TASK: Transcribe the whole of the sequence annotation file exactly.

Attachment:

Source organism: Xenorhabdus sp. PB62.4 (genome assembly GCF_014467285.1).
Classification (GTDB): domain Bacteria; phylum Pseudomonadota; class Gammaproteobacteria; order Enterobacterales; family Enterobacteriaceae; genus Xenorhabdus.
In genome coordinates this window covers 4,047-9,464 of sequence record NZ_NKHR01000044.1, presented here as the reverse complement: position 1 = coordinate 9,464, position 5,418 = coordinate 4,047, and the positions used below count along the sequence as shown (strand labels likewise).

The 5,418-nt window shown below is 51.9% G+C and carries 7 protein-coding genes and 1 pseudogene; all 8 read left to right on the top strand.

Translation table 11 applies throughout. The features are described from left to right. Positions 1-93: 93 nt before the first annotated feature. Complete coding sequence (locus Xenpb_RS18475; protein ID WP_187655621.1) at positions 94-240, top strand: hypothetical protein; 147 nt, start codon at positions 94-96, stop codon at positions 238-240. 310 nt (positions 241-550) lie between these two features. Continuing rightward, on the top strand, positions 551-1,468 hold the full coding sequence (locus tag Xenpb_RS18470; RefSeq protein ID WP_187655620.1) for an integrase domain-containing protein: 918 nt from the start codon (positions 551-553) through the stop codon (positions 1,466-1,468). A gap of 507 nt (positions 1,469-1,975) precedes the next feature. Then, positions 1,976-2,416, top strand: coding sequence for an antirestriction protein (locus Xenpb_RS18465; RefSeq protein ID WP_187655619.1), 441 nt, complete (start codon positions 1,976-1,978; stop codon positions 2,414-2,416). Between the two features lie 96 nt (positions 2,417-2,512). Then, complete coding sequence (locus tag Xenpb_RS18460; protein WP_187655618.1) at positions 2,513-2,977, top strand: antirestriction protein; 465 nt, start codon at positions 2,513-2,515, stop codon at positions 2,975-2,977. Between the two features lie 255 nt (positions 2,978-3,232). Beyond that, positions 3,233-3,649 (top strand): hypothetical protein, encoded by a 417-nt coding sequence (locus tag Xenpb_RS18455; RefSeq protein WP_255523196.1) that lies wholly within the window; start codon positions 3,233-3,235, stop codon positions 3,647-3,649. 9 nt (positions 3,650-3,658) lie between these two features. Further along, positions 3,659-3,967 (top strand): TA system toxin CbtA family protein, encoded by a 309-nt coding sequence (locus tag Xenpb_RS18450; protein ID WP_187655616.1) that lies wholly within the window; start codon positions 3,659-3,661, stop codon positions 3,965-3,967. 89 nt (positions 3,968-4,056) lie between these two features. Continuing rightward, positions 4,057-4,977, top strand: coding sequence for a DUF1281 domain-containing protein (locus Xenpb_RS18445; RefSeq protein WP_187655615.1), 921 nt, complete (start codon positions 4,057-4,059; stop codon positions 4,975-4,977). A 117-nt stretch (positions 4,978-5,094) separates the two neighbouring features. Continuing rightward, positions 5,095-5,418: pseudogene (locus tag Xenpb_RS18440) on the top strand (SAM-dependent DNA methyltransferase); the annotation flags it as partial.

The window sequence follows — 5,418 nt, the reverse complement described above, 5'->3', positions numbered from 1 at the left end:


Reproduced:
Source organism: Xenorhabdus sp. PB62.4 (genome assembly GCF_014467285.1).
Classification (GTDB): domain Bacteria; phylum Pseudomonadota; class Gammaproteobacteria; order Enterobacterales; family Enterobacteriaceae; genus Xenorhabdus.
In genome coordinates this window covers 4,047-9,464 of sequence record NZ_NKHR01000044.1, presented here as the reverse complement: position 1 = coordinate 9,464, position 5,418 = coordinate 4,047, and the positions used below count along the sequence as shown (strand labels likewise).

The 5,418-nt window shown below is 51.9% G+C and carries 7 protein-coding genes and 1 pseudogene; all 8 read left to right on the top strand.

Translation table 11 applies throughout. The features are described from left to right. Positions 1-93: 93 nt before the first annotated feature. Complete coding sequence (locus Xenpb_RS18475; protein ID WP_187655621.1) at positions 94-240, top strand: hypothetical protein; 147 nt, start codon at positions 94-96, stop codon at positions 238-240. 310 nt (positions 241-550) lie between these two features. Continuing rightward, on the top strand, positions 551-1,468 hold the full coding sequence (locus tag Xenpb_RS18470; RefSeq protein ID WP_187655620.1) for an integrase domain-containing protein: 918 nt from the start codon (positions 551-553) through the stop codon (positions 1,466-1,468). A gap of 507 nt (positions 1,469-1,975) precedes the next feature. Then, positions 1,976-2,416, top strand: coding sequence for an antirestriction protein (locus Xenpb_RS18465; RefSeq protein ID WP_187655619.1), 441 nt, complete (start codon positions 1,976-1,978; stop codon positions 2,414-2,416). Between the two features lie 96 nt (positions 2,417-2,512). Then, complete coding sequence (locus tag Xenpb_RS18460; protein WP_187655618.1) at positions 2,513-2,977, top strand: antirestriction protein; 465 nt, start codon at positions 2,513-2,515, stop codon at positions 2,975-2,977. Between the two features lie 255 nt (positions 2,978-3,232). Beyond that, positions 3,233-3,649 (top strand): hypothetical protein, encoded by a 417-nt coding sequence (locus tag Xenpb_RS18455; RefSeq protein WP_255523196.1) that lies wholly within the window; start codon positions 3,233-3,235, stop codon positions 3,647-3,649. 9 nt (positions 3,650-3,658) lie between these two features. Further along, positions 3,659-3,967 (top strand): TA system toxin CbtA family protein, encoded by a 309-nt coding sequence (locus tag Xenpb_RS18450; protein ID WP_187655616.1) that lies wholly within the window; start codon positions 3,659-3,661, stop codon positions 3,965-3,967. 89 nt (positions 3,968-4,056) lie between these two features. Continuing rightward, positions 4,057-4,977, top strand: coding sequence for a DUF1281 domain-containing protein (locus Xenpb_RS18445; RefSeq protein WP_187655615.1), 921 nt, complete (start codon positions 4,057-4,059; stop codon positions 4,975-4,977). A 117-nt stretch (positions 4,978-5,094) separates the two neighbouring features. Continuing rightward, positions 5,095-5,418: pseudogene (locus tag Xenpb_RS18440) on the top strand (SAM-dependent DNA methyltransferase); the annotation flags it as partial.

The window sequence follows — 5,418 nt, the reverse complement described above, 5'->3', positions numbered from 1 at the left end: